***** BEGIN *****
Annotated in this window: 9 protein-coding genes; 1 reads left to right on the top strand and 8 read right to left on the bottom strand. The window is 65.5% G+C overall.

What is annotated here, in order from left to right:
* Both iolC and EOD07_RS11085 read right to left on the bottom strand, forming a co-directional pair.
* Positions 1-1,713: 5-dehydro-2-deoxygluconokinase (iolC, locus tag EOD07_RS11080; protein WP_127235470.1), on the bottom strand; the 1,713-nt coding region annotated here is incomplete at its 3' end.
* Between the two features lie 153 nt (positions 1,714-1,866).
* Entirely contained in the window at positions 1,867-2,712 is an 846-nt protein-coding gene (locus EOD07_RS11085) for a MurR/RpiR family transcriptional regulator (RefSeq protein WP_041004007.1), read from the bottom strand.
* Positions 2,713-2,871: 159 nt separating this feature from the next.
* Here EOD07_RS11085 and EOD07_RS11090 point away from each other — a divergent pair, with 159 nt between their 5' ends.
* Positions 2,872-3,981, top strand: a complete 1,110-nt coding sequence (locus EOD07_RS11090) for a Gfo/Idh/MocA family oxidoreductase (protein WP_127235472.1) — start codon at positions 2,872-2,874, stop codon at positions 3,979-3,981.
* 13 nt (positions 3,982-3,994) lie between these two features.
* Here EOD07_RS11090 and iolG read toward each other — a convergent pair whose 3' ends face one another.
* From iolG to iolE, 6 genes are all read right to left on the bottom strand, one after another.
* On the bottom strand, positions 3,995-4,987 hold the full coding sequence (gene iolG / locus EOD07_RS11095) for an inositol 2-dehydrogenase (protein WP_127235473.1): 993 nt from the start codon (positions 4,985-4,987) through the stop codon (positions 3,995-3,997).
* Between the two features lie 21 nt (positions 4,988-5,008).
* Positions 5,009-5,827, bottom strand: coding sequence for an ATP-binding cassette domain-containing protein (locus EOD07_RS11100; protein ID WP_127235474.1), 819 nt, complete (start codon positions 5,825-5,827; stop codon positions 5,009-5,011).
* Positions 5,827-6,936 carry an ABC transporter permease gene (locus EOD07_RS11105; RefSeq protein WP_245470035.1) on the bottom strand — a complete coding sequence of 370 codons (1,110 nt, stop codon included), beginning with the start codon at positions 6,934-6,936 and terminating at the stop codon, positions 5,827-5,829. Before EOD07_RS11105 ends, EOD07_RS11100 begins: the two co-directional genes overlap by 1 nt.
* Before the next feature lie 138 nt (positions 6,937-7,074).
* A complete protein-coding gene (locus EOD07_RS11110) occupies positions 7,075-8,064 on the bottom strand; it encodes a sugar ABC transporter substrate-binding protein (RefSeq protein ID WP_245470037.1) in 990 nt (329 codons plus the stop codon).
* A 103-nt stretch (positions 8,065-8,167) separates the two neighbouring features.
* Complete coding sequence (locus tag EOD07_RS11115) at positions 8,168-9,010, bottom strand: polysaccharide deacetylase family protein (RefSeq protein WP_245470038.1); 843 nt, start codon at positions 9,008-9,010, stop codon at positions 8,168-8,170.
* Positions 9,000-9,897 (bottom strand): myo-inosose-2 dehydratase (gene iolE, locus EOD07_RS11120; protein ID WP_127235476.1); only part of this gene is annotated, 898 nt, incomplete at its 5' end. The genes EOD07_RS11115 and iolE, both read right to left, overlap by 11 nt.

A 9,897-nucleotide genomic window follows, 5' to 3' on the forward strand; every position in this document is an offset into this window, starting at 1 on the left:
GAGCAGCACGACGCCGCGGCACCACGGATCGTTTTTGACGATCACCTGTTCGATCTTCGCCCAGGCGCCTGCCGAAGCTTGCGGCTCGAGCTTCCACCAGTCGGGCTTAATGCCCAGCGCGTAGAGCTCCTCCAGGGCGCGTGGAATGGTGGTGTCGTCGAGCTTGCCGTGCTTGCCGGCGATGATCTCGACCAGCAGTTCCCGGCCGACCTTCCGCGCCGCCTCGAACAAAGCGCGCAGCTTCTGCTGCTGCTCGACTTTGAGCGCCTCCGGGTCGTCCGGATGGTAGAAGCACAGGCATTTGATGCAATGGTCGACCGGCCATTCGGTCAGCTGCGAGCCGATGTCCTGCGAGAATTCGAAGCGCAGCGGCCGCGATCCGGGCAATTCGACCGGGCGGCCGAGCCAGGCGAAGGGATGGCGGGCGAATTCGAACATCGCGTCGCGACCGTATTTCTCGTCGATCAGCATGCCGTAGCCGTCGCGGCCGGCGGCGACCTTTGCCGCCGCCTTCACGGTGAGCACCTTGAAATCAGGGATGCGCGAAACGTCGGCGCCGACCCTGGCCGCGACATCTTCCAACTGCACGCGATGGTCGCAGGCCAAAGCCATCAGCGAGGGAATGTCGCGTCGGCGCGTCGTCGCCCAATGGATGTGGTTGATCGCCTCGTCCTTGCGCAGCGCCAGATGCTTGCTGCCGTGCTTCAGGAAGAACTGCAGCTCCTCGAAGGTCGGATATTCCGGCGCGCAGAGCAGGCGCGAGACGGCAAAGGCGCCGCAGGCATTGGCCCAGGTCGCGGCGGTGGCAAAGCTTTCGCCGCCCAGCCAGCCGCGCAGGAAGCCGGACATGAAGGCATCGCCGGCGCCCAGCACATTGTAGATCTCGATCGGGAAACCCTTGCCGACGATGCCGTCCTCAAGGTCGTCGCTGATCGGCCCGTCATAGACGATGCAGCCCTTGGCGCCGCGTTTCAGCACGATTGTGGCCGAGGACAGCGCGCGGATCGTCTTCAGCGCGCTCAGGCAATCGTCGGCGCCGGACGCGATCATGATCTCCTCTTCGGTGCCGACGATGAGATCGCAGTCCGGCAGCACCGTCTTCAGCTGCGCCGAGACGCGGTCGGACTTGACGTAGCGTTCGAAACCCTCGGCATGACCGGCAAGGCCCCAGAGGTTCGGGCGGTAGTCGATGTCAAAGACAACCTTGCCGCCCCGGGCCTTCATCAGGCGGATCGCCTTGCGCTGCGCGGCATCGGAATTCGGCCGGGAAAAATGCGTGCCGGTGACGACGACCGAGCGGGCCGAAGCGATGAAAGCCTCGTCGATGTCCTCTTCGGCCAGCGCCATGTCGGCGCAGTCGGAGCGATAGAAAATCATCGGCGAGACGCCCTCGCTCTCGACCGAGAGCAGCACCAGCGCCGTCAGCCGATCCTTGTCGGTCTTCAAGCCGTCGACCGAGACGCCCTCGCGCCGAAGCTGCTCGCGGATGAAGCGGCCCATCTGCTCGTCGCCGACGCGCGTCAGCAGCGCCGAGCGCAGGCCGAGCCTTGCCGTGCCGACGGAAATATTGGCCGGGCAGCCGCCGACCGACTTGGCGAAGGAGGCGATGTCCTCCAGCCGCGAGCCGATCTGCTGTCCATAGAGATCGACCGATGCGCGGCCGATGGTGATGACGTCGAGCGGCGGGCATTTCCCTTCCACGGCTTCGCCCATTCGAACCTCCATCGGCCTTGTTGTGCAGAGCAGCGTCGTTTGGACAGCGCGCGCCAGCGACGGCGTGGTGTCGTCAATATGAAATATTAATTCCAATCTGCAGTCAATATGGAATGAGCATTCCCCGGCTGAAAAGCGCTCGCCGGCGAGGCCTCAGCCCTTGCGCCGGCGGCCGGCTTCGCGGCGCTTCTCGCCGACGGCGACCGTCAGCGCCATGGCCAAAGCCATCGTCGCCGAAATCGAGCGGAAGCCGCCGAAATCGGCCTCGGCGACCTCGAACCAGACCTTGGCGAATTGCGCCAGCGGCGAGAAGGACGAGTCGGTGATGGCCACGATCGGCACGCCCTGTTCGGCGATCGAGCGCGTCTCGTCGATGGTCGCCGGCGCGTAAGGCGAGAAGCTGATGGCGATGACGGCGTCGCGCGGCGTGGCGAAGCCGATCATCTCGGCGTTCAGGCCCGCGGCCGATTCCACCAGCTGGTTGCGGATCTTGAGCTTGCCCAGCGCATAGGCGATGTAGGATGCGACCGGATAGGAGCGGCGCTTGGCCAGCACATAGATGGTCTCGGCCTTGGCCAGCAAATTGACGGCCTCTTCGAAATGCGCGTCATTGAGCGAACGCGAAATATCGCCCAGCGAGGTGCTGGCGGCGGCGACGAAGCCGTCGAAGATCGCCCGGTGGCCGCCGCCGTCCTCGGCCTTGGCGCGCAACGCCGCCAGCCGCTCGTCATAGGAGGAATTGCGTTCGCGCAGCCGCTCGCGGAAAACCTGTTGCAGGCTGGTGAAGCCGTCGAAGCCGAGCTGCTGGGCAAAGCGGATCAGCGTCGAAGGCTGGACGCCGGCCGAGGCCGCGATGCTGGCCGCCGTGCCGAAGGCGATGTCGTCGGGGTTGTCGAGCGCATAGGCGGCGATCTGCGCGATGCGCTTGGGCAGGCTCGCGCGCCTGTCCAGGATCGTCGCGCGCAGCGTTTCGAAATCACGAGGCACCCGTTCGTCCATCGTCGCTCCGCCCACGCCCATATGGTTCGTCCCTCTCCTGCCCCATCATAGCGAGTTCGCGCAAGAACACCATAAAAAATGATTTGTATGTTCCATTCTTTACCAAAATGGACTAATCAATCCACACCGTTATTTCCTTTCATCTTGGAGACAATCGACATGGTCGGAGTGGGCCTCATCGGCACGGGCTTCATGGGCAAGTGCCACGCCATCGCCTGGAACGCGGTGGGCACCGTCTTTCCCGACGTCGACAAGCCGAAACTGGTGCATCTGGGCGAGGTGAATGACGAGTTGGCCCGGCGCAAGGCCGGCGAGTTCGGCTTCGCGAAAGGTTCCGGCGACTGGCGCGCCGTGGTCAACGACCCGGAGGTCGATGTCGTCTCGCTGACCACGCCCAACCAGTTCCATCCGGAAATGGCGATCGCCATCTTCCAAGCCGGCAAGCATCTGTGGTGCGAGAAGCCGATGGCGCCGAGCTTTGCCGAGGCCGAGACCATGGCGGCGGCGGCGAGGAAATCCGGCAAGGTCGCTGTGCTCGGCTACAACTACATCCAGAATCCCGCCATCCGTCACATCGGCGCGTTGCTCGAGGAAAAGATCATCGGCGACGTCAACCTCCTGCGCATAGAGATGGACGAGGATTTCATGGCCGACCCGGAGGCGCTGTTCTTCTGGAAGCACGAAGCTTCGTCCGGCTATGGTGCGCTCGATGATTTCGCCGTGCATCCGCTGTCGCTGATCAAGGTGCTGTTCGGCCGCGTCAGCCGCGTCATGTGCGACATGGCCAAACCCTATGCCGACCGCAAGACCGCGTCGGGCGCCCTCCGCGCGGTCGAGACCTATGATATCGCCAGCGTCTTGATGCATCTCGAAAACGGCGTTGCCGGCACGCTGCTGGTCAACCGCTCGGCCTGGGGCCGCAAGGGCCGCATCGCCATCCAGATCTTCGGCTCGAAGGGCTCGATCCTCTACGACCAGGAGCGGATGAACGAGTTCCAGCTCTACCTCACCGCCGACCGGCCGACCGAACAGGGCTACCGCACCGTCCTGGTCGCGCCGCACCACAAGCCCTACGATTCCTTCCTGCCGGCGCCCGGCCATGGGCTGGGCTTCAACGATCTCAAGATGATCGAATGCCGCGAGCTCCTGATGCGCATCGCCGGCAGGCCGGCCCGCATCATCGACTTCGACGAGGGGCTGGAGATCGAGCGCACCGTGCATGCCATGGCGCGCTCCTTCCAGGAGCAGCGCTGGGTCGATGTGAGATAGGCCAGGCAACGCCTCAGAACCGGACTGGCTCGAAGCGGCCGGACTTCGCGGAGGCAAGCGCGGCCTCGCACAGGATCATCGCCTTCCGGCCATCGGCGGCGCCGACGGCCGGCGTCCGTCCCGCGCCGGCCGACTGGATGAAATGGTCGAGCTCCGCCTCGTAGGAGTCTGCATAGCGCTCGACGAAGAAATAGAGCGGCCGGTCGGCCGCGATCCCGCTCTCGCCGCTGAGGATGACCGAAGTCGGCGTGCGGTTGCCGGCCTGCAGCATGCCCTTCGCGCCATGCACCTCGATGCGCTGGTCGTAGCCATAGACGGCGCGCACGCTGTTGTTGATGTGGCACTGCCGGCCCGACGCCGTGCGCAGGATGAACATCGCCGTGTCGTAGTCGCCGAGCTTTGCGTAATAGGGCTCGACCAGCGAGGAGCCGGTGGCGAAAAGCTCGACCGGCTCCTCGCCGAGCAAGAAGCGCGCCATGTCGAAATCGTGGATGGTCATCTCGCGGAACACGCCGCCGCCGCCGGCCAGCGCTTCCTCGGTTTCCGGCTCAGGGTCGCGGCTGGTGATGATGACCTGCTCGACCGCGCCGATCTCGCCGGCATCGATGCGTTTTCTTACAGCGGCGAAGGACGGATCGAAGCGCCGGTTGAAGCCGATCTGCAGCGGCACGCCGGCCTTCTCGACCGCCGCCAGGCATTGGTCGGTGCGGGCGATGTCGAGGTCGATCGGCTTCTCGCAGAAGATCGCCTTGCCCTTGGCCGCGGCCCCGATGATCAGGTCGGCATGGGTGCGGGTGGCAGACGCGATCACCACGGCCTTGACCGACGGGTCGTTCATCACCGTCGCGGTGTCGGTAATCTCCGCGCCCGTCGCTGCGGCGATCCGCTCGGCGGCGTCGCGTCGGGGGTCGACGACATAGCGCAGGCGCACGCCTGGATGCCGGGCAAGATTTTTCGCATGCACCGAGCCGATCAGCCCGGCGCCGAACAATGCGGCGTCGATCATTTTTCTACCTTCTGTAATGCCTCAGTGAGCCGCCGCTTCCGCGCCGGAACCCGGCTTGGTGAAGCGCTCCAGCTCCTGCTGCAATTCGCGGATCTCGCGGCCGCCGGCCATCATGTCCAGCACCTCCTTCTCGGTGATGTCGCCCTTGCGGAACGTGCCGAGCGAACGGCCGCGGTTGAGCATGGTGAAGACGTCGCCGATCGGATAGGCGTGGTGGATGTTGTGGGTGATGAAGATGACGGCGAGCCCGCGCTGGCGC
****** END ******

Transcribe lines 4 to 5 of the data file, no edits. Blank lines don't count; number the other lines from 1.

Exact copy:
* Positions 1-1,713: 5-dehydro-2-deoxygluconokinase (iolC, locus tag EOD07_RS11080; protein WP_127235470.1), on the bottom strand; the 1,713-nt coding region annotated here is incomplete at its 3' end.
* Between the two features lie 153 nt (positions 1,714-1,866).